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Legal Malpractice Archives

Defending Yourself in a Legal Malpractice Claim

If you are an attorney facing a possible malpractice claim it may come in several forms. A potential plaintiff, depending on the facts of the situation, may try several different legal claims to improve the chances of success so these types of cases are not normally cut and dry.

Failure to know or apply the law

Failure to know or apply the law is, according to the American Bar Association, the leading type of alleged error in legal malpractice claims. When you retain an attorney, you expect that attorney to have a knowledge of the law that goes well beyond what the average person would be expected to have. Because an attorney represents you, if he or she lacks relevant legal knowledge or fails to apply the law in a way that furthers your interests, then that attorney may have engaged in legal malpractice. Below is a brief look at what failure to know/apply the law consists of.

Top Three Legal Malpractice Claims in the U.S.

malpractice.jpgEverybody makes mistakes, but for certain professionals, those mistakes could lead to major repercussions for their clients. Lawyers are held to high standards for a good reason: the work they do has a major impact on their clients' lives. If a lawyer makes a serious mistake or does not fulfill his or her role properly, it is often the client who will suffer the consequences. Holding attorneys responsible for potential malpractice helps ensure that consumers are protected and that the legal profession as a whole continues to strive for the highest of standards. Here is a quick look at the three most common legal malpractice claims, according to the American Bar Association.

Attorneys Can still be Sued After Settlement is reached with a Third-Party

Gorjuice Wrap, Inc. v. Okin, Hollander & De Luca, LLP, N.J. Super. A.D., (2011) is leg al malpractice claim that challenges the Puder Doctrine. The Puder doctrine prevents a plaintiff from suing past council for damages because the plaintiff took a settlement that was less than the actual damages were worth. 

Not All Actions Against Attorneys require a Certificate of Merit

Sabella v. Estate of Milides, 992 A.2d 180 is a case about an attorney's misconduct, in which the trial court denied Appellant's motion to strike the judgment of non pros. A judgment of non pros enters judgment in favor of one party because the other has not done something, such as not appeared in Court. Here, Appellant did not file a certificate of merit, which is required in professional liability case.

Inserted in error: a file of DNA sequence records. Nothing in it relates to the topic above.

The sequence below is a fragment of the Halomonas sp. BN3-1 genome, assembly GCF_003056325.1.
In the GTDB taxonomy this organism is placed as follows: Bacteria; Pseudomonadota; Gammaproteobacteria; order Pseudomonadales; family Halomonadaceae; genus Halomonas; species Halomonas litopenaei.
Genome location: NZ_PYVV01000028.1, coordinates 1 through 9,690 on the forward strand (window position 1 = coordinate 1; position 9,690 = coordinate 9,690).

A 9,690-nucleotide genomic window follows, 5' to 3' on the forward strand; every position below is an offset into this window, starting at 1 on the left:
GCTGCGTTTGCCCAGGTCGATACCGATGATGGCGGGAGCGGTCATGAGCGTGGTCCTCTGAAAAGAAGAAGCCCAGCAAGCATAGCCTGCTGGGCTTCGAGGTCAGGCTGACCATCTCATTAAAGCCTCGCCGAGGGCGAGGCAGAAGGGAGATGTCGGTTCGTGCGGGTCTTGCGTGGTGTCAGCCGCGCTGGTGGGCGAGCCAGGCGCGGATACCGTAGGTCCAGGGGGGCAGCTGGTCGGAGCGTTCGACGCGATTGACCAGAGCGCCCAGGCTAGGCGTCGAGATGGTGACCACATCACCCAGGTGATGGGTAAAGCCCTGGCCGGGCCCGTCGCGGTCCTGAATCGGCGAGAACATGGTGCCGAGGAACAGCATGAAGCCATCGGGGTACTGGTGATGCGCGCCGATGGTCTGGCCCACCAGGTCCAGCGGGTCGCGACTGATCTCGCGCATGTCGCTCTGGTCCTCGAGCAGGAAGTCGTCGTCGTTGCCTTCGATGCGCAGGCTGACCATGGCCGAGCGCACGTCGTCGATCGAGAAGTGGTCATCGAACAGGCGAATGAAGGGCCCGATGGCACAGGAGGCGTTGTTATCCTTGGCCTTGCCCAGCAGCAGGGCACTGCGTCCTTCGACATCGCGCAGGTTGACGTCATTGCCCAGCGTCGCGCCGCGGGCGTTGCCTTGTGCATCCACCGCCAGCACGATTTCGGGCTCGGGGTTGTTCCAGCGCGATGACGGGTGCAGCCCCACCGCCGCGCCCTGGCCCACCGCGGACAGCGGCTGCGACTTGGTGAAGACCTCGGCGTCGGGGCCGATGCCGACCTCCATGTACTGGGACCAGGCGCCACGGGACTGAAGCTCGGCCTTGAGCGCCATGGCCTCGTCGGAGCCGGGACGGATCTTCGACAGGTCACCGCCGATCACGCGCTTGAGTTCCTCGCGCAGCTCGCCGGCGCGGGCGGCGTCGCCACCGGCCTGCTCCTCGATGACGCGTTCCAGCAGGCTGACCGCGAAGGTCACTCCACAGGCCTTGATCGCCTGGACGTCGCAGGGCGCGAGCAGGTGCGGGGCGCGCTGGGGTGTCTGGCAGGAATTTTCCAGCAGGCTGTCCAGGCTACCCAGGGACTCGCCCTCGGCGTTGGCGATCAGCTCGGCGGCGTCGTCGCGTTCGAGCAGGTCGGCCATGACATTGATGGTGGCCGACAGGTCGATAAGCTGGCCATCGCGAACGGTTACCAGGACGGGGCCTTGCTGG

Have a Well-pleaded Complaint

In Pashak v. Barish, the husbad of the appellant, William Pashak, agreed to settle a negligence case for $100,000 in accordance with advice from his attorney, Marvin Barish, Esq. 450 a2d 67 (1982). The settlement stemmed from an employment action where Mr. Pashak was working on a ship and was injured. Mr. Pashak executed a release and subsequently received the settlement proceeds. 

The Meaning of Esoteric.

Vazquez v. Macri et al., No: A-3572-10T1 (N.J. Super. 2012) is a New Jersey state case which discusses when an expert is needed to define the professional standard of care. In the original trial, the case was dismissed in the defendant attorney's favor because no expert witness was produced. On appeal, the Plaintiff's main argument was that lay jurors could replace experts in this limited circumstance. The appeals court showed particularly why pre-litigation discovery, specifically depositions are so important in proper case preparation.

Precision wording....the key to law.

Sims v. Budd Lerner P.C., 2012 WL 4741587, (Super.Ct., App. Div. N.J. Oct. 5, 2012) is a case which examines the legal malpractice case within the scope of a post-divorce settlement agreement. The Plaintiff hired the defendant attorneys in relation to a post-judgment matter. 

Finding Your Way to a New Venue.

Lay et al. v. Bumpass, CA: 3:11-CV-1543 (M.D.P.A. 2012) is a case which examines the correct place to file a complaint for legal malpractice. This particular decision was based in part on the filing of the complaint in the Middle district of Pennsylvania based on diversity, meaning the plaintiffs were citizens making an allegation against a Defendant from a different state. The facts of the case are below.

The Meaning of Esoteric.

Vazquez v. Macri et al., No: A-3572-10T1 (N.J. Super. 2012) is a New Jersey state case which discusses when an expert is needed to define the professional standard of care. In the original trial, the case was dismissed in the defendant attorney's favor because no expert witness was produced. On appeal, the Plaintiff's main argument was that lay jurors could replace experts in this limited circumstance. The appeals court showed particularly why pre-litigation discovery, specifically depositions are so important in proper case preparation.

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